, I will die far from my father.” 1 The tree, living in a climate for which it is not suited, embodies Sophie’s fears for her father, whose emigration has taken him to Iceland. Far removed from his home, his society, and his “climate,” her father

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Julie Fette

-Semitism; American military presence; Moroccan nationalism and independence; Jewish emigration; naturalization, assimilation, and social mobility in France; and life abroad in as far-flung locales as Peru. Marcelle and the Libraty Family: Francophone Casablancan Jews

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Sanaz Nasirpour

number of Iranian women have emigrated, either voluntarily or non-voluntarily, to Western countries, and they have openly voiced their personal experiences of the effects of migration as well as the conditions for women inside Iran. With the mass

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Travel Writers and Traveling Writers in Australasia

Responses to Travel Literatures and the Problem of Authenticity

Helen Bones

distinctions between travel, mobility, and emigration are hard to pin down. During this period, continuing colonial connections and identification with the Empire seemed to conflict with burgeoning nationalisms. In the negotiation of authenticity what becomes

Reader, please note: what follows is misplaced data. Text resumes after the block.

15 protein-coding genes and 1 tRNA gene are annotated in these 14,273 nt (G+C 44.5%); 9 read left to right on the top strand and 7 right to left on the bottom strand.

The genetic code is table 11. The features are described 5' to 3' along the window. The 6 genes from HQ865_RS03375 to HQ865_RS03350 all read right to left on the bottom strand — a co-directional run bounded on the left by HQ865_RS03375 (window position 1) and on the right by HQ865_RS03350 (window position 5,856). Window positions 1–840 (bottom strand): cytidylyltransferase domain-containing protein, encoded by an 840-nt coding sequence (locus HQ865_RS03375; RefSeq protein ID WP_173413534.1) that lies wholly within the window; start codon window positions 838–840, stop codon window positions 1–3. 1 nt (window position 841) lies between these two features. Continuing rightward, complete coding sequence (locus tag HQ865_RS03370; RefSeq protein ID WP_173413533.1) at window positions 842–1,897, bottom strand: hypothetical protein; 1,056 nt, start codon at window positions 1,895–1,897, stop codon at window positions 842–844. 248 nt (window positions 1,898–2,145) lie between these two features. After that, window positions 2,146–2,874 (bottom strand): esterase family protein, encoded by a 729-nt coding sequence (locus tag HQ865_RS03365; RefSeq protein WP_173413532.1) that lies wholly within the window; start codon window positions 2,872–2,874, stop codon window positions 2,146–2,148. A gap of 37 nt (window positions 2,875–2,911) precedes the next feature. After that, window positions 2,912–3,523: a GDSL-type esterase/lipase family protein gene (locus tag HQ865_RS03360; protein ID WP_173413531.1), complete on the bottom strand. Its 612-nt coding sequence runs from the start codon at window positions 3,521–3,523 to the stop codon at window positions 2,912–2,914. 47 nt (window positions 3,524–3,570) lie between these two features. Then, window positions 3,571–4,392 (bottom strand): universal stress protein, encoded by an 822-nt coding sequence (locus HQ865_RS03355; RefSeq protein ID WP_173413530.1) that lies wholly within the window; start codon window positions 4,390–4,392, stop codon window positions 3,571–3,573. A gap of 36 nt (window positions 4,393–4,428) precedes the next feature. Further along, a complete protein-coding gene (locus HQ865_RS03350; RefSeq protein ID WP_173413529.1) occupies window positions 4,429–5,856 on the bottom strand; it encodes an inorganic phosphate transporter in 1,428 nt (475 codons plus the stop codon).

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Cornelia Wilhelm

The German Rabbinate became a special role model for modern Judaism since the early nineteenth century and developed a unique capacity to negotiate and mediate group identity between group and society. Nazism destroyed German-Jewish life in central Europe, however the German Rabbinate continued to exist in refugee communities abroad, where it preserved its legacy. For the rabbinate and scholars of Judaism the United States was the most desired destination. The article will explore the conditions of the emigration process, resettlement of German refugee rabbis in the United States and explore how and where they found a place in American Judaism. It will also try to evaluate the impact this emigration has had on American Judaism and on American society.

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Moving-with-Others

Restoring Viable Relations in Emigrant Gambia

Paolo Gaibazzi

The article argues for an intersubjective understanding of mobility among aspirant migrants in the Gambia. Among other factors, Gambian young men’s desire to reach Europe and other destinations may stem from an experience of dispersal and abandonment in migrant households. Emigration becomes a way of restoring the viability of relationships, in a socioeconomic sense of regenerating ties and flows between migrants and nonmigrants, as well as in an existential-kinetic sense of experiencing others as moving closer to oneself. By highlighting intersubjective mobility, the article contributes to widening the scope of an existential take on movement and stasis. It further revises popular and scholarly views on the role of families and migrants in shaping aspirations to emigrate.